By Matilda Embling
Women and fashion are often explicitly linked. One only has to consider the media coverage of the new Duchess of Sussex to uncover how frequently a woman’s identity is equated to, or even entirely subsumed by, the clothing she wears. In a recent Guardian article , the more conservative muted wardrobe she has opted for after her marriage was equated to the muting down of her opinionated, questioning personality.
This rhetoric is not new and has not been limited to public figures. In the letters of eighteenth-century women for example, descriptions of new female acquaintances are almost always accompanied by long reports of their dress. An East Anglian gentlewoman, Barbara Ward described a relative’s fiancé as ‘genteel and agreeable’ before immediately documenting her dress ‘the best cloths she has apeard in last sonday at church was blue and gold rich silk and black laced hood’.[i]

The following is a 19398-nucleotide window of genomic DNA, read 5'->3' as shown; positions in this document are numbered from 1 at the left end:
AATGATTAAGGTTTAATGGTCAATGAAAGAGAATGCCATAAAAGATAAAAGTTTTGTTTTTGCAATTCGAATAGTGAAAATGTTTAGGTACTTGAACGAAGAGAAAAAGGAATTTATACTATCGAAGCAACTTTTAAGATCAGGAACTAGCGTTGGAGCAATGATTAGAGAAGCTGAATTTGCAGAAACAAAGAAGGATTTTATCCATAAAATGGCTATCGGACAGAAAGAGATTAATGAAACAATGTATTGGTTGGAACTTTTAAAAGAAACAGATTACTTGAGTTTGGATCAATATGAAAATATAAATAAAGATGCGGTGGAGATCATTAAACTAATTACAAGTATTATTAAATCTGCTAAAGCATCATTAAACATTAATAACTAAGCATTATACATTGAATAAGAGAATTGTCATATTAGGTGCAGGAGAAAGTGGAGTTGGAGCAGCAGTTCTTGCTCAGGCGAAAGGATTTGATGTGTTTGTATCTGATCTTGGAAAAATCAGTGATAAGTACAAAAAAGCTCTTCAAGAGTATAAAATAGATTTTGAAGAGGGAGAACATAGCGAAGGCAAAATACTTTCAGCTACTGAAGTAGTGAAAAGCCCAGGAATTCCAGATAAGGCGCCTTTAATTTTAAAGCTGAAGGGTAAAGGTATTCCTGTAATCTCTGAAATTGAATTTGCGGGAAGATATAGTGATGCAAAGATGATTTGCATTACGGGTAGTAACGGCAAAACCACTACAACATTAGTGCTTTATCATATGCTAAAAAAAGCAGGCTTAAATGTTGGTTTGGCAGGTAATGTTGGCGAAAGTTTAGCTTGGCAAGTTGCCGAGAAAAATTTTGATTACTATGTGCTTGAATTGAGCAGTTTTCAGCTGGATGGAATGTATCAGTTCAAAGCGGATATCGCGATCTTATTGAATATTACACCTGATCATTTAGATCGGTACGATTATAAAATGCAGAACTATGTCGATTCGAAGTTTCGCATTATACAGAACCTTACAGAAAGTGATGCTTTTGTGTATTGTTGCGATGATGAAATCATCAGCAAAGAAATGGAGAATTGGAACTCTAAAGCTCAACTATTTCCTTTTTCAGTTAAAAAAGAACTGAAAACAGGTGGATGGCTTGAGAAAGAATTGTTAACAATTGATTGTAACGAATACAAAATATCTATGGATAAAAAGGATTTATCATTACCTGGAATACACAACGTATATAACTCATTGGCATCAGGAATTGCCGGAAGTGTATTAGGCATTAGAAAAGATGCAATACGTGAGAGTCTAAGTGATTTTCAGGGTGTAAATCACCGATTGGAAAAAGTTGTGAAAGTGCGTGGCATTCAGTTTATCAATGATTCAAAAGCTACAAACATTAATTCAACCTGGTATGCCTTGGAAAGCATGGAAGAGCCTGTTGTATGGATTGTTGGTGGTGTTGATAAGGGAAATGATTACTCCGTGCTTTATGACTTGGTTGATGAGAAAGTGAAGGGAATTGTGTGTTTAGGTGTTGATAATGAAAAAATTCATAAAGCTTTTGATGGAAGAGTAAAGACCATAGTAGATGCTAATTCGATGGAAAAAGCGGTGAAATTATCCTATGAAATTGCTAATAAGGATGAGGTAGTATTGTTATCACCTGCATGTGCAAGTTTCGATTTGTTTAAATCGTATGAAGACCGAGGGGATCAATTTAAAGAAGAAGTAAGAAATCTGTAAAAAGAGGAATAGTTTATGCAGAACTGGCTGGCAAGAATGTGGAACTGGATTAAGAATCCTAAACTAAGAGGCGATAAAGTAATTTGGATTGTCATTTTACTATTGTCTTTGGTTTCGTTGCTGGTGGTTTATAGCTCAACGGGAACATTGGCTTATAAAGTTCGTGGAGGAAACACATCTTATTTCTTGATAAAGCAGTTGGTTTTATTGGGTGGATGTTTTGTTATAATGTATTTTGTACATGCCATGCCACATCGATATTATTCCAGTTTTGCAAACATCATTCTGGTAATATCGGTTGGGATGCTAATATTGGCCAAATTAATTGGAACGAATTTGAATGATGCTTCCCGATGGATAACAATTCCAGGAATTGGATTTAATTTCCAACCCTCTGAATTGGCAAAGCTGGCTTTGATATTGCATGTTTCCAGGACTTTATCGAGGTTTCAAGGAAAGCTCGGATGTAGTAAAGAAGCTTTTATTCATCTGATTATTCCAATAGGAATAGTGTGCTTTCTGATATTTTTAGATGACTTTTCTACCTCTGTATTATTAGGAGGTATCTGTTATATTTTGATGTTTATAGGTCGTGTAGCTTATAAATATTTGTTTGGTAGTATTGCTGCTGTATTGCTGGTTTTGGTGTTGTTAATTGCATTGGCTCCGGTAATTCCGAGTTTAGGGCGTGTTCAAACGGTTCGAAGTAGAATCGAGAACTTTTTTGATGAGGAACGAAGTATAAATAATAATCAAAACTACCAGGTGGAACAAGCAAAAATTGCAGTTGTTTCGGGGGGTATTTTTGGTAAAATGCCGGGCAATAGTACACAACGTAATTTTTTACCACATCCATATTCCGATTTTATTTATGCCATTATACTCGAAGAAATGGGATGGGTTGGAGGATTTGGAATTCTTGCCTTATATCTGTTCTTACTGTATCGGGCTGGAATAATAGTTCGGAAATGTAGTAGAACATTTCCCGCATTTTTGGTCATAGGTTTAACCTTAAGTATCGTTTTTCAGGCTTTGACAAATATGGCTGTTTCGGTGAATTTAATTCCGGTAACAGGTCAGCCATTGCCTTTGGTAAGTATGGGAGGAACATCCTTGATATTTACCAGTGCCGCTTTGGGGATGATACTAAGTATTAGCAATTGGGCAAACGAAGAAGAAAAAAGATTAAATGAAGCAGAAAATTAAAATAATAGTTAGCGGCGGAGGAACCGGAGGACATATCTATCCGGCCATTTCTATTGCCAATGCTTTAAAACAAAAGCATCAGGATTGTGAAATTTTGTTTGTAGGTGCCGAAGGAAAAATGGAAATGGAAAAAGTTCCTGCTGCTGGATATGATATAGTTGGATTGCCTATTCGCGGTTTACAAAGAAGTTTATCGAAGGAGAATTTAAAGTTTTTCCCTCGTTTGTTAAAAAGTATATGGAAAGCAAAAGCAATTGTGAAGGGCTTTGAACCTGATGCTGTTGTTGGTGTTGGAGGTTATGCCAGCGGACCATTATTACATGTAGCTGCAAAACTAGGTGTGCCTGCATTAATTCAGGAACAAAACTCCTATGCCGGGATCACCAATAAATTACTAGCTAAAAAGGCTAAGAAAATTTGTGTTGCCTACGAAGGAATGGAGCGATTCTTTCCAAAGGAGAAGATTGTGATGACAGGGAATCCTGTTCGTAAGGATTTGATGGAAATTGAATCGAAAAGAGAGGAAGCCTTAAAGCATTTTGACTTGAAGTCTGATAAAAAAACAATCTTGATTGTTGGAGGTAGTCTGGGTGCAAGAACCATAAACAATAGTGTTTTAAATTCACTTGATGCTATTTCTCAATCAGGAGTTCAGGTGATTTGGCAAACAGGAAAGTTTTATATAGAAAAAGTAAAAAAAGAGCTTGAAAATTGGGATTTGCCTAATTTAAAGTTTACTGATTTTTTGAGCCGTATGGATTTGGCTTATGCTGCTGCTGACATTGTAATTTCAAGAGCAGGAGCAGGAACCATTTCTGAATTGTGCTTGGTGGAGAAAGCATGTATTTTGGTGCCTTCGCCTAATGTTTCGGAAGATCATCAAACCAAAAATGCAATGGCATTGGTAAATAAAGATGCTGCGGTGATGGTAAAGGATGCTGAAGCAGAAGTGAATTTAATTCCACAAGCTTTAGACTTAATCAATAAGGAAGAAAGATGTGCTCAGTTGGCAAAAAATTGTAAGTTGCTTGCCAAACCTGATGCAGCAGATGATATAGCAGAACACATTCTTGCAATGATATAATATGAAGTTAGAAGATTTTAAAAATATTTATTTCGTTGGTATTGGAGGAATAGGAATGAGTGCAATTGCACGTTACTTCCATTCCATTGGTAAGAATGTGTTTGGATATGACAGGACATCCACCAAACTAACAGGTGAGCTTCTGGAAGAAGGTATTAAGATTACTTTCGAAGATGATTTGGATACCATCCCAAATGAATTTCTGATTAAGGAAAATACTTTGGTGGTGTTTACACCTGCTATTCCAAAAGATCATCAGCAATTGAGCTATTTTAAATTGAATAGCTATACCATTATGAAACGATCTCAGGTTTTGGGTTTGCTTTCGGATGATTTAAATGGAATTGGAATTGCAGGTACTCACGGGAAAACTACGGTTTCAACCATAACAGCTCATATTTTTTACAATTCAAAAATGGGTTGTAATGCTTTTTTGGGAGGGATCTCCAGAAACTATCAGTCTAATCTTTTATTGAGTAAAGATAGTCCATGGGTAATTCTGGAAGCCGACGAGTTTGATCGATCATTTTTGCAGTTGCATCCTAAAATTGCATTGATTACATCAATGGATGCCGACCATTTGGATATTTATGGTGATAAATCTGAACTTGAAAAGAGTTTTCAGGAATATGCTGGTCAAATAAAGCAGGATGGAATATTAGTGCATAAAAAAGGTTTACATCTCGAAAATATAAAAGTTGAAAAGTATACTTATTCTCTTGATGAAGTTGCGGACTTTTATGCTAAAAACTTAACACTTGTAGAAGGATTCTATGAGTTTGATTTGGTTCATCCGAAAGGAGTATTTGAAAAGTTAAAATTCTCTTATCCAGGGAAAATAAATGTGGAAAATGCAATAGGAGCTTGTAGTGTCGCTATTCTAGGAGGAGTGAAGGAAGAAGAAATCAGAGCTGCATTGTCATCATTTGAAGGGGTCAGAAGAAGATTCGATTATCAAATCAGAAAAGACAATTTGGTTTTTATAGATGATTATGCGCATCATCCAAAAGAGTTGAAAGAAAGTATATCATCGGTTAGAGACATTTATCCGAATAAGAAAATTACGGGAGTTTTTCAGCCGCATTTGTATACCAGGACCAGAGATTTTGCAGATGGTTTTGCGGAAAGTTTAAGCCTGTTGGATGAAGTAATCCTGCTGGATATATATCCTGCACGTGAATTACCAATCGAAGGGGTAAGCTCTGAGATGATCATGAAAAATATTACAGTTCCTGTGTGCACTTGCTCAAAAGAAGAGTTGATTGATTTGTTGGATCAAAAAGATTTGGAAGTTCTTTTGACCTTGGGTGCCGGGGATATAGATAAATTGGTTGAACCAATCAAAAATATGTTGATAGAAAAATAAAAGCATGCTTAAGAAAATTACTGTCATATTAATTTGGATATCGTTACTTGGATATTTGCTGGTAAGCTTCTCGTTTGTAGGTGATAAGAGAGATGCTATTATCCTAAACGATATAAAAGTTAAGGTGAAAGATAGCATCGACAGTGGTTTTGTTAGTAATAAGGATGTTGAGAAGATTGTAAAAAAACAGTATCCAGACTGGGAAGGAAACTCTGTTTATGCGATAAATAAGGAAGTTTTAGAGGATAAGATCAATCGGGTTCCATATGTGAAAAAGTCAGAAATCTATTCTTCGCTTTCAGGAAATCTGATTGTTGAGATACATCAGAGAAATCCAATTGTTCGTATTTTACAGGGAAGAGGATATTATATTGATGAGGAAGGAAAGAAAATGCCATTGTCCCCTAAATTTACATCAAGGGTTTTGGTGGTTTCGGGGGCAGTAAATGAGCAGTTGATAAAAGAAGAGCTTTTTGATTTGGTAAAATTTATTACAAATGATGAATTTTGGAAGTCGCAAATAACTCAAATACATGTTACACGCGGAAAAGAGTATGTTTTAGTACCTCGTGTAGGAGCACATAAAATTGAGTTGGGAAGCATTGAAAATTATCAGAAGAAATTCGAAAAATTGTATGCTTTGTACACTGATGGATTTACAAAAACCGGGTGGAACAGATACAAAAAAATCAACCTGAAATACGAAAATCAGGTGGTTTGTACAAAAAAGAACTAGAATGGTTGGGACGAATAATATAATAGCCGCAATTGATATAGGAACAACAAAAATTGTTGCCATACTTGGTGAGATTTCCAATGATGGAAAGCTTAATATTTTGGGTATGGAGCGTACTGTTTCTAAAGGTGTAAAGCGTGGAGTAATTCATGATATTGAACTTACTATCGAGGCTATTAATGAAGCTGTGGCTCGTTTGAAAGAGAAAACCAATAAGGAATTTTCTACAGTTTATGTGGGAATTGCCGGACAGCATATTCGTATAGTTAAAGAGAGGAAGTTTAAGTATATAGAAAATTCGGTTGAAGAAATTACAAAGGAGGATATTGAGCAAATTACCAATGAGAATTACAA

by Katy Bond
“Everyone’s way is made known through clothing” said Hans Weigel, author of a 1577 costume book of Nuremberg which illustrated the dress of a variety of nations.[i] In Renaissance Europe, it was expected that one’s countrymen would be identifiable through distinctive modes of dressing.
by Katy Bond
When Cesare Vecellio published his celebrated book of world dress in 1590, the Earth’s horizons must have seemed to the Venetian artist, to be ever-expanding. First published under the title, ‘Degli habiti antichi et oderni di diverse parti del mondo’ (‘Of the clothing, ancient and modern, of diverse parts of the world’), his work claimed to offer its readers an encyclopaedic reference for the appearances and cultural habits of people the world over. Having been republished as a facsimile edition – with English translations – by Thames & Hudson in 2008, Vecellio’s invaluable research is now easily accessible to the historian interested in early modern clothing.